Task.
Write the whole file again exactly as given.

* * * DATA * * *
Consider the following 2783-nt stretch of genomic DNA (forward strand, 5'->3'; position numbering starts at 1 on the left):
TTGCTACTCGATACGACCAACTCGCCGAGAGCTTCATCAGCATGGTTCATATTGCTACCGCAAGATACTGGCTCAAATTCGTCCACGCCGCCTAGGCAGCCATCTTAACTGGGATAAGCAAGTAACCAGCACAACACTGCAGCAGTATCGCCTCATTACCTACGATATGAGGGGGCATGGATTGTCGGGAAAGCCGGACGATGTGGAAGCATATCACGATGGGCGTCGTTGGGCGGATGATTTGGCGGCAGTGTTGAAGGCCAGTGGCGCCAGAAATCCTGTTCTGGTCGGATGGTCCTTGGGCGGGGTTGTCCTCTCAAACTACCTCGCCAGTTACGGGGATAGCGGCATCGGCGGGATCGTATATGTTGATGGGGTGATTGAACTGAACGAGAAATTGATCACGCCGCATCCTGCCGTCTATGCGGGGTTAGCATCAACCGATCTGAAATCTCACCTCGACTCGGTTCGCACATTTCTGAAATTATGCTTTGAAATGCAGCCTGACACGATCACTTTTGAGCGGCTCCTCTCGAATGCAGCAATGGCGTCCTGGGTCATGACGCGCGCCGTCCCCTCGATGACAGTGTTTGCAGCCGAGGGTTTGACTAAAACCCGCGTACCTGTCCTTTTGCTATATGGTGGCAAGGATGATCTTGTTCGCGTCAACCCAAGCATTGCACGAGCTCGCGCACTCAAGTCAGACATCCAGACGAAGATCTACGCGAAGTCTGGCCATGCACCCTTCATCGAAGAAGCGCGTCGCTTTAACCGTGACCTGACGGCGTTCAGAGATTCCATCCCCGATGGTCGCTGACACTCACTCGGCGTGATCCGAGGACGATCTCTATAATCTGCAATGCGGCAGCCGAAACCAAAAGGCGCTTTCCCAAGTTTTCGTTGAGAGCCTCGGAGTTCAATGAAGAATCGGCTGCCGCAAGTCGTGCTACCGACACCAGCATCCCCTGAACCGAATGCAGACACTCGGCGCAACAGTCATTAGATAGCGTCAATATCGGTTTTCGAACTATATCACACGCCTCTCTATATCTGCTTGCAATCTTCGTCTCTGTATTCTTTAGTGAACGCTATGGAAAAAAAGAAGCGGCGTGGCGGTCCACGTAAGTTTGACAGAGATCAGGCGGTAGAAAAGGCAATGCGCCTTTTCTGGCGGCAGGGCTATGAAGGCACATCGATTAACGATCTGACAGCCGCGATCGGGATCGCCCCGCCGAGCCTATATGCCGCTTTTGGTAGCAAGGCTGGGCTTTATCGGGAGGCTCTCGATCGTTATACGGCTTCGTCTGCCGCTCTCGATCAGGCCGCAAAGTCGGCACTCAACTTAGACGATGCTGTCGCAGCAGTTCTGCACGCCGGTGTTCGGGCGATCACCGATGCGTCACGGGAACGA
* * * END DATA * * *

Consider the following 2783-nt stretch of genomic DNA (forward strand, 5'->3'; position numbering starts at 1 on the left):
TTGCTACTCGATACGACCAACTCGCCGAGAGCTTCATCAGCATGGTTCATATTGCTACCGCAAGATACTGGCTCAAATTCGTCCACGCCGCCTAGGCAGCCATCTTAACTGGGATAAGCAAGTAACCAGCACAACACTGCAGCAGTATCGCCTCATTACCTACGATATGAGGGGGCATGGATTGTCGGGAAAGCCGGACGATGTGGAAGCATATCACGATGGGCGTCGTTGGGCGGATGATTTGGCGGCAGTGTTGAAGGCCAGTGGCGCCAGAAATCCTGTTCTGGTCGGATGGTCCTTGGGCGGGGTTGTCCTCTCAAACTACCTCGCCAGTTACGGGGATAGCGGCATCGGCGGGATCGTATATGTTGATGGGGTGATTGAACTGAACGAGAAATTGATCACGCCGCATCCTGCCGTCTATGCGGGGTTAGCATCAACCGATCTGAAATCTCACCTCGACTCGGTTCGCACATTTCTGAAATTATGCTTTGAAATGCAGCCTGACACGATCACTTTTGAGCGGCTCCTCTCGAATGCAGCAATGGCGTCCTGGGTCATGACGCGCGCCGTCCCCTCGATGACAGTGTTTGCAGCCGAGGGTTTGACTAAAACCCGCGTACCTGTCCTTTTGCTATATGGTGGCAAGGATGATCTTGTTCGCGTCAACCCAAGCATTGCACGAGCTCGCGCACTCAAGTCAGACATCCAGACGAAGATCTACGCGAAGTCTGGCCATGCACCCTTCATCGAAGAAGCGCGTCGCTTTAACCGTGACCTGACGGCGTTCAGAGATTCCATCCCCGATGGTCGCTGACACTCACTCGGCGTGATCCGAGGACGATCTCTATAATCTGCAATGCGGCAGCCGAAACCAAAAGGCGCTTTCCCAAGTTTTCGTTGAGAGCCTCGGAGTTCAATGAAGAATCGGCTGCCGCAAGTCGTGCTACCGACACCAGCATCCCCTGAACCGAATGCAGACACTCGGCGCAACAGTCATTAGATAGCGTCAATATCGGTTTTCGAACTATATCACACGCCTCTCTATATCTGCTTGCAATCTTCGTCTCTGTATTCTTTAGTGAACGCTATGGAAAAAAAGAAGCGGCGTGGCGGTCCACGTAAGTTTGACAGAGATCAGGCGGTAGAAAAGGCAATGCGCCTTTTCTGGCGGCAGGGCTATGAAGGCACATCGATTAACGATCTGACAGCCGCGATCGGGATCGCCCCGCCGAGCCTATATGCCGCTTTTGGTAGCAAGGCTGGGCTTTATCGGGAGGCTCTCGATCGTTATACGGCTTCGTCTGCCGCTCTCGATCAGGCCGCAAAGTCGGCACTCAACTTAGACGATGCTGTCGCAGCAGTTCTGCACGCCGGTGTTCGGGCGATCACCGATGCGTCACGGGAACGA